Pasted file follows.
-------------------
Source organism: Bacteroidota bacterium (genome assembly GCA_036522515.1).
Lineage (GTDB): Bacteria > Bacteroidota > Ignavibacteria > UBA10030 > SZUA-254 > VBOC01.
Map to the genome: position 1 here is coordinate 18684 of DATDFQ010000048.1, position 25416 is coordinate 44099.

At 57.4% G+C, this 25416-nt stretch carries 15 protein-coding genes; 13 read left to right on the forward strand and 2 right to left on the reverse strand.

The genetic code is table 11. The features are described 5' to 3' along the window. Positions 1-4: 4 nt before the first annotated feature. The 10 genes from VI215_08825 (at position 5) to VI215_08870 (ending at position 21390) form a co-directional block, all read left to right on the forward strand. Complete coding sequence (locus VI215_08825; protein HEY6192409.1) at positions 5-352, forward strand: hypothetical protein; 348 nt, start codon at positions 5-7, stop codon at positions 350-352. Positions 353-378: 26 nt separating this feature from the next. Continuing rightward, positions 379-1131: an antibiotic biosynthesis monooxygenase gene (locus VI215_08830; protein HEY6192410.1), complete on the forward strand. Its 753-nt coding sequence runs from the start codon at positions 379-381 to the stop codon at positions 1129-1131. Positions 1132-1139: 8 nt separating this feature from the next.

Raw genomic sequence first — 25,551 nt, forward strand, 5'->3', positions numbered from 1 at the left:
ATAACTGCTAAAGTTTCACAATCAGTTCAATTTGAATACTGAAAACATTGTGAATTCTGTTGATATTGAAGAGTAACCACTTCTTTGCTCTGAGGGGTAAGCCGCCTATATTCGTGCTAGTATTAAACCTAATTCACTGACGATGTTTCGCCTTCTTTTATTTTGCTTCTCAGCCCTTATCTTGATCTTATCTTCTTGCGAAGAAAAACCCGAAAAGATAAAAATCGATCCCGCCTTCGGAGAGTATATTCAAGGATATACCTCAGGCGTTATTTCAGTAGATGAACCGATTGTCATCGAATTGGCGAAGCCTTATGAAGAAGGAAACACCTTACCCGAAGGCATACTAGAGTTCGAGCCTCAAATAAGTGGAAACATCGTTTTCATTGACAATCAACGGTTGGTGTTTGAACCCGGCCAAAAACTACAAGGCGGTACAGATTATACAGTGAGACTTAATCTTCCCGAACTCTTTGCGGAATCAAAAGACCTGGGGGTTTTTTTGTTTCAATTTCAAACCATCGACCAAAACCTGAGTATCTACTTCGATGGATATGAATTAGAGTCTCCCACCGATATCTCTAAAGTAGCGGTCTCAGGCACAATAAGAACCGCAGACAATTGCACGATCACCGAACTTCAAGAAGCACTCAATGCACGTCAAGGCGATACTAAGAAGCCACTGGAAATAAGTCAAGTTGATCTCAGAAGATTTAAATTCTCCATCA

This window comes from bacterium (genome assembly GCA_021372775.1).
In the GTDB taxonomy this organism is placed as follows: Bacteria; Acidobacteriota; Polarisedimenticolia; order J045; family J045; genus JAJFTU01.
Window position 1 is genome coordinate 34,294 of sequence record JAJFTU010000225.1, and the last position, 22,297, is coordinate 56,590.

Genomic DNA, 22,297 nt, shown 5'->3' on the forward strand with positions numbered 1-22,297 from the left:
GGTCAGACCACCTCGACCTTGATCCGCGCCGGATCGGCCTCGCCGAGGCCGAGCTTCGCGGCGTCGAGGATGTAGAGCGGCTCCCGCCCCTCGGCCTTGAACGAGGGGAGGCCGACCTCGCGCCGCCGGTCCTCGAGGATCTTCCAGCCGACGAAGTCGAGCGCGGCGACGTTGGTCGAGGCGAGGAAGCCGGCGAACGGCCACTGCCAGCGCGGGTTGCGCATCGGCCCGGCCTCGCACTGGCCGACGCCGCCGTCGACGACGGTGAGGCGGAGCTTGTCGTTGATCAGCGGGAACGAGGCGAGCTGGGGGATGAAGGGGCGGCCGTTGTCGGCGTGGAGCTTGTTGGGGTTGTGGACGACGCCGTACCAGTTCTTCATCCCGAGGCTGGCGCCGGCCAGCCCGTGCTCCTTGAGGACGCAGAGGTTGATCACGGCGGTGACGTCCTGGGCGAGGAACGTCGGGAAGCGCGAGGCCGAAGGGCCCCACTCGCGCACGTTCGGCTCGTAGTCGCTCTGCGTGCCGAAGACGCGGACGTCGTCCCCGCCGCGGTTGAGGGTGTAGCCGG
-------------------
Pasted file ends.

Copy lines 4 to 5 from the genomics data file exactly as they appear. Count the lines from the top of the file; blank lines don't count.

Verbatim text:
At 57.4% G+C, this 25416-nt stretch carries 15 protein-coding genes; 13 read left to right on the forward strand and 2 right to left on the reverse strand.

The genetic code is table 11. The features are described 5' to 3' along the window. Positions 1-4: 4 nt before the first annotated feature. The 10 genes from VI215_08825 (at position 5) to VI215_08870 (ending at position 21390) form a co-directional block, all read left to right on the forward strand. Complete coding sequence (locus VI215_08825; protein HEY6192409.1) at positions 5-352, forward strand: hypothetical protein; 348 nt, start codon at positions 5-7, stop codon at positions 350-352. Positions 353-378: 26 nt separating this feature from the next. Continuing rightward, positions 379-1131: an antibiotic biosynthesis monooxygenase gene (locus VI215_08830; protein HEY6192410.1), complete on the forward strand. Its 753-nt coding sequence runs from the start codon at positions 379-381 to the stop codon at positions 1129-1131. Positions 1132-1139: 8 nt separating this feature from the next.